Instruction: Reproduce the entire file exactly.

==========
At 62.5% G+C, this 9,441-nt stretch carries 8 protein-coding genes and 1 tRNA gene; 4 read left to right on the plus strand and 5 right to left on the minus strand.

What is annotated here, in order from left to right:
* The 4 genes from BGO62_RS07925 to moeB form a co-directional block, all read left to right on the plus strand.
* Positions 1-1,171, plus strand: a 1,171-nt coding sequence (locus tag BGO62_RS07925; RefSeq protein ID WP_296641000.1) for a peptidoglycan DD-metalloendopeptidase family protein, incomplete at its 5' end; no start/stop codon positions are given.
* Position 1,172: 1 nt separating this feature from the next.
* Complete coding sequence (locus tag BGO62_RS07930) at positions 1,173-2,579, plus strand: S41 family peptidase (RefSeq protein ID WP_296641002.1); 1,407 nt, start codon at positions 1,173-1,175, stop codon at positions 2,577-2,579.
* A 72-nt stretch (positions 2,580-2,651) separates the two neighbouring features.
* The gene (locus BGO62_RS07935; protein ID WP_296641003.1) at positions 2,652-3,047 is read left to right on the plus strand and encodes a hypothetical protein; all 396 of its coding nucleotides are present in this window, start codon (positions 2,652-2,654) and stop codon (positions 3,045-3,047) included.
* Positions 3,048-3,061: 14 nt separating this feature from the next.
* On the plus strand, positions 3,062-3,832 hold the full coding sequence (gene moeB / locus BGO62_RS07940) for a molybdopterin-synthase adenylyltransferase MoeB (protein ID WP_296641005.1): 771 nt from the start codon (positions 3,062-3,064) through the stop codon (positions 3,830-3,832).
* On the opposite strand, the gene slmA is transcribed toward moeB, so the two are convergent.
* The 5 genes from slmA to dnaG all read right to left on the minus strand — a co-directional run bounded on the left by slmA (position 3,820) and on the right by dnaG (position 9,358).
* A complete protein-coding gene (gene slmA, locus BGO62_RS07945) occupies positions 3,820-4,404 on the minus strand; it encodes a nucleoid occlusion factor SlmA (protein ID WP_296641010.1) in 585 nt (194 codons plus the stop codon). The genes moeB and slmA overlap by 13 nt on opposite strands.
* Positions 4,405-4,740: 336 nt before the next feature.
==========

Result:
At 62.5% G+C, this 9,441-nt stretch carries 8 protein-coding genes and 1 tRNA gene; 4 read left to right on the plus strand and 5 right to left on the minus strand.

What is annotated here, in order from left to right:
* The 4 genes from BGO62_RS07925 to moeB form a co-directional block, all read left to right on the plus strand.
* Positions 1-1,171, plus strand: a 1,171-nt coding sequence (locus tag BGO62_RS07925; RefSeq protein ID WP_296641000.1) for a peptidoglycan DD-metalloendopeptidase family protein, incomplete at its 5' end; no start/stop codon positions are given.
* Position 1,172: 1 nt separating this feature from the next.
* Complete coding sequence (locus tag BGO62_RS07930) at positions 1,173-2,579, plus strand: S41 family peptidase (RefSeq protein ID WP_296641002.1); 1,407 nt, start codon at positions 1,173-1,175, stop codon at positions 2,577-2,579.
* A 72-nt stretch (positions 2,580-2,651) separates the two neighbouring features.
* The gene (locus BGO62_RS07935; protein ID WP_296641003.1) at positions 2,652-3,047 is read left to right on the plus strand and encodes a hypothetical protein; all 396 of its coding nucleotides are present in this window, start codon (positions 2,652-2,654) and stop codon (positions 3,045-3,047) included.
* Positions 3,048-3,061: 14 nt separating this feature from the next.
* On the plus strand, positions 3,062-3,832 hold the full coding sequence (gene moeB / locus BGO62_RS07940) for a molybdopterin-synthase adenylyltransferase MoeB (protein ID WP_296641005.1): 771 nt from the start codon (positions 3,062-3,064) through the stop codon (positions 3,830-3,832).
* On the opposite strand, the gene slmA is transcribed toward moeB, so the two are convergent.
* The 5 genes from slmA to dnaG all read right to left on the minus strand — a co-directional run bounded on the left by slmA (position 3,820) and on the right by dnaG (position 9,358).
* A complete protein-coding gene (gene slmA, locus BGO62_RS07945) occupies positions 3,820-4,404 on the minus strand; it encodes a nucleoid occlusion factor SlmA (protein ID WP_296641010.1) in 585 nt (194 codons plus the stop codon). The genes moeB and slmA overlap by 13 nt on opposite strands.
* Positions 4,405-4,740: 336 nt before the next feature.